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A polite end to the blight on an otherwise healthy relationship between Japan and Australia.
Three Australian environmental activists who clambered aboard a whaling ship over the weekend are today waiting to return home after Japanese authorities decided to release them without charge.
The three Australians have been held on the Shonan Maru 2 after climbing aboard the security vessel to protest Japan's annual whale hunts in the Antarctic.
The action had threatened to create a rift between Japan and Australia amid early speculation that the trio could be taken to Tokyo to face trial.
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But late last night Japan indicated it was ready to release the men, all members of an organization that supports the Sea Shepherd marine conservation group, after talks with Australian officials.
The activists were spared because they are not members of Sea Shepherd — which Japan considers a terrorist organization — and had not injured crew members as they boarded in the early hours of Sunday.
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"The three activists were not violent during or after they boarded the whaling vessel," Japan's chief government spokesman, Osamu Fujimura, told reporters.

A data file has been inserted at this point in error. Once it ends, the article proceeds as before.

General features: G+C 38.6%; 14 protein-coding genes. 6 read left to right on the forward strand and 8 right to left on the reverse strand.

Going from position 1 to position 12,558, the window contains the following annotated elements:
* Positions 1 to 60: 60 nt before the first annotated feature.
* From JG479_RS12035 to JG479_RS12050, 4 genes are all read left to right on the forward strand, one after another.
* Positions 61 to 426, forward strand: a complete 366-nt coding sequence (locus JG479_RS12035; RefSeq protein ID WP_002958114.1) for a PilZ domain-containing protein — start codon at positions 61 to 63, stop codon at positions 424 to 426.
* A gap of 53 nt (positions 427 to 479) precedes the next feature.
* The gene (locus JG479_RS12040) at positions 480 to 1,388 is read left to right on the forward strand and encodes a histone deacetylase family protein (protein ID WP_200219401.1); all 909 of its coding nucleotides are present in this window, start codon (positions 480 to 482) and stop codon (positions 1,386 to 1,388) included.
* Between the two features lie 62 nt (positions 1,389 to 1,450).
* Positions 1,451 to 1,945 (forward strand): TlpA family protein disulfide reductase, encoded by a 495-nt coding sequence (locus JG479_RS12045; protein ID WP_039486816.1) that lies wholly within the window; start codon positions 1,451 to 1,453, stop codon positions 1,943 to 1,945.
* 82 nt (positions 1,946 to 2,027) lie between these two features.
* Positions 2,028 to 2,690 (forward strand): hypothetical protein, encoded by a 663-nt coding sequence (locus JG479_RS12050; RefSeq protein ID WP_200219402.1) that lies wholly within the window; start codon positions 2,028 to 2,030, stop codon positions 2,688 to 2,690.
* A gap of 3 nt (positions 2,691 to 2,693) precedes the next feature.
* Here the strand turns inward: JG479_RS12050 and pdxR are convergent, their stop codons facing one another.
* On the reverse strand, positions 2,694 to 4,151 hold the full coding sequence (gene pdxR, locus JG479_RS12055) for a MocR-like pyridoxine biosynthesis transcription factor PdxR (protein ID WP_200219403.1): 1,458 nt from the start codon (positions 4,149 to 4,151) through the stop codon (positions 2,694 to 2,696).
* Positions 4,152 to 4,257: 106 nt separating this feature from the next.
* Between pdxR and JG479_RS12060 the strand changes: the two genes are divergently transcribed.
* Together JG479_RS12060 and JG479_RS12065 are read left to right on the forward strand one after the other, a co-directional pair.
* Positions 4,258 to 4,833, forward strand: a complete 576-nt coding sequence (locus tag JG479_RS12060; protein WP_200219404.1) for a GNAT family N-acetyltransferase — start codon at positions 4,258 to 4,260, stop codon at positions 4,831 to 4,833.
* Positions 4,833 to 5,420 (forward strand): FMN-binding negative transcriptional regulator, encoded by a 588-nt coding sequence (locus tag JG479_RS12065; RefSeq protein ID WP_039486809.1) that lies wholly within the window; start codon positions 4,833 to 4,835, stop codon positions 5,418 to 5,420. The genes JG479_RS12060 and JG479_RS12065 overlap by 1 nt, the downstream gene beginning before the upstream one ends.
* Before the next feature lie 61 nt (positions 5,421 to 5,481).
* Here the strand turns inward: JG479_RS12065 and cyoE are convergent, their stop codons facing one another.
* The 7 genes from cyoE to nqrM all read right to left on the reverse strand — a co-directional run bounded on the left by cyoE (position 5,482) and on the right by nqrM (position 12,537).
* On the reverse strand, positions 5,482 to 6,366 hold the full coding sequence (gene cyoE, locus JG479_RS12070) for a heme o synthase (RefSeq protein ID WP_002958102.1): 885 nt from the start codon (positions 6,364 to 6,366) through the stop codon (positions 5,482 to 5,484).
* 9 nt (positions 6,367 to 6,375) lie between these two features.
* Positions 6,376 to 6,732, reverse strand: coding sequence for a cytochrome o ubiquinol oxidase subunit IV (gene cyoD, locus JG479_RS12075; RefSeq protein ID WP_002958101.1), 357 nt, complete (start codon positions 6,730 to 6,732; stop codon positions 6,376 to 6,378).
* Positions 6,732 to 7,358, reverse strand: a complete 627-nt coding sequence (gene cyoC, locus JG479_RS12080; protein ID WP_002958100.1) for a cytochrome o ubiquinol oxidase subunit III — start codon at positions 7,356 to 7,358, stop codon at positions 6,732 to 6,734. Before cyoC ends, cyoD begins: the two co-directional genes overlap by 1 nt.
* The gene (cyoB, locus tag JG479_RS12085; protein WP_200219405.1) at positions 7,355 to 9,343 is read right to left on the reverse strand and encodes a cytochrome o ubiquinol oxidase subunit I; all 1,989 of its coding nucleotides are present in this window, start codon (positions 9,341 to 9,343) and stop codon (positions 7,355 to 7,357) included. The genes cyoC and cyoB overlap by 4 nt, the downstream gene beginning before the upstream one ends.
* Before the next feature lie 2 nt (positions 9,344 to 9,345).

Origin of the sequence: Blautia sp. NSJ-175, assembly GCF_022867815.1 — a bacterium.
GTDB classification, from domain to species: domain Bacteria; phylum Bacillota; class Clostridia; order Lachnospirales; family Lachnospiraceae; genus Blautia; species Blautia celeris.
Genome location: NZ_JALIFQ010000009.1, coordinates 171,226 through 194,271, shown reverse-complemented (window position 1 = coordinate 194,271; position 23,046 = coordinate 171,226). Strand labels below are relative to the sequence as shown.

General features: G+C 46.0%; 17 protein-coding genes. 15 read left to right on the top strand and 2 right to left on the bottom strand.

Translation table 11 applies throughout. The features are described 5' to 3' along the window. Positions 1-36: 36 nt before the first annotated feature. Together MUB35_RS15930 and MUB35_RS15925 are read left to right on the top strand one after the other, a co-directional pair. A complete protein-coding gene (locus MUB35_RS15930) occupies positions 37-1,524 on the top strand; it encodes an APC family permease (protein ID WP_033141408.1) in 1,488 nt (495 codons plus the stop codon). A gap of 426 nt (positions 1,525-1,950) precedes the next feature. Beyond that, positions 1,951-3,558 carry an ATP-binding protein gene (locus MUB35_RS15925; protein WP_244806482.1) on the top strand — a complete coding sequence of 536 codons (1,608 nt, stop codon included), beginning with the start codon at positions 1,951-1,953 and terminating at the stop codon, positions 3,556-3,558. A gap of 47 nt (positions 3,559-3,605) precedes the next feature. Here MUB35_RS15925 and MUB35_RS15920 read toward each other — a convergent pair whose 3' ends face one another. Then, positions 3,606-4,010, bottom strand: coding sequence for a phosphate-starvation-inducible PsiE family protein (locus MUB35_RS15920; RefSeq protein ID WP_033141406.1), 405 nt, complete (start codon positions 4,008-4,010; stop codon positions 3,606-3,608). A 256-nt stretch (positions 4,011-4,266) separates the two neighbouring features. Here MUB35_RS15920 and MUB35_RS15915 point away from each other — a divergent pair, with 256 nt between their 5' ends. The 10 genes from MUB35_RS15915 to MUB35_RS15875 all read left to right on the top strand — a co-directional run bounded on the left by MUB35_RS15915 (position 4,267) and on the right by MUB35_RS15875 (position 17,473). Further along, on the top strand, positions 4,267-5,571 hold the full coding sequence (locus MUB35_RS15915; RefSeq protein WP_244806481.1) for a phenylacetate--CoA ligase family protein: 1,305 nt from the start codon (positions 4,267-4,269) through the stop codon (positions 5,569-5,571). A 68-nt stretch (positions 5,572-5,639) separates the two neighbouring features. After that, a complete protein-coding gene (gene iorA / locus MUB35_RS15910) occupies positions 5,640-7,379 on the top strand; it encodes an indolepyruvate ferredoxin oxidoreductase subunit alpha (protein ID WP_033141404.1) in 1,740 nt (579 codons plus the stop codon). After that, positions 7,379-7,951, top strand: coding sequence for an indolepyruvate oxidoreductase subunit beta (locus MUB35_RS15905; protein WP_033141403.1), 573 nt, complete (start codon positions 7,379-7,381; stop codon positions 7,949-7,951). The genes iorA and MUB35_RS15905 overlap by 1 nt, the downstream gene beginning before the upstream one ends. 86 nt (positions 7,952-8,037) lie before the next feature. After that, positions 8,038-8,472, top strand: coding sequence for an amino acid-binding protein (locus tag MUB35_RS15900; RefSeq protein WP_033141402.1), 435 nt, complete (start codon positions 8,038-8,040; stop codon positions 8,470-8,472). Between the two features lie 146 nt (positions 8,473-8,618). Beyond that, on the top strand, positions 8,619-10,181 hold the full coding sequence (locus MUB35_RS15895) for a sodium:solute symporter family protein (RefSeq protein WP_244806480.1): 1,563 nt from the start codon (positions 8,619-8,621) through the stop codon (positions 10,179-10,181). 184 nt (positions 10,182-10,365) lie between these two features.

"There was no evidence that they were part of Sea Shepherd, which has been engaged in obstructing the fleet."
But the men — Geoffrey Tuxworth, Simon Peterffy and Glen Pendlebury — must wait several days before the Australian coast guard arrives to pick them up.
According to Pete Bethune, a Sea Shepherd activist who was prosecuted after boarding the Shonan Maru 2 in 2010, they can expect an uncomfortable few days holed up in a cabin.
"The cabin was opposite the galley. They left the door open so there was no privacy, and once a day they escorted me to the shower,'' he said in an interview with The Age.
Still, a few days in the company of a whaling crew is preferable to a stint in a Japanese jail cell.
The Australian prime minister, Julia Gillard, may have had that in mind when she thanked the Japanese authorities for their cooperation and issued a warning to campaigners considering direct action.
"No one should assume that because an agreement has been reached with the Japanese government in this instance that individuals will not be charged and convicted in the future," Gillard said in a statement.
"The best way to stop whaling once and for all is through our court action."
The annual clashes between the whaling fleet and activists trying to prevent the slaughter of just under 1,000 whales for "scientific research" has been a blight on an otherwise healthy bilateral relationship.
Given that the whaling left port last month and is not due to return until late March or early April, there is still plenty of time for more confrontation on the high seas.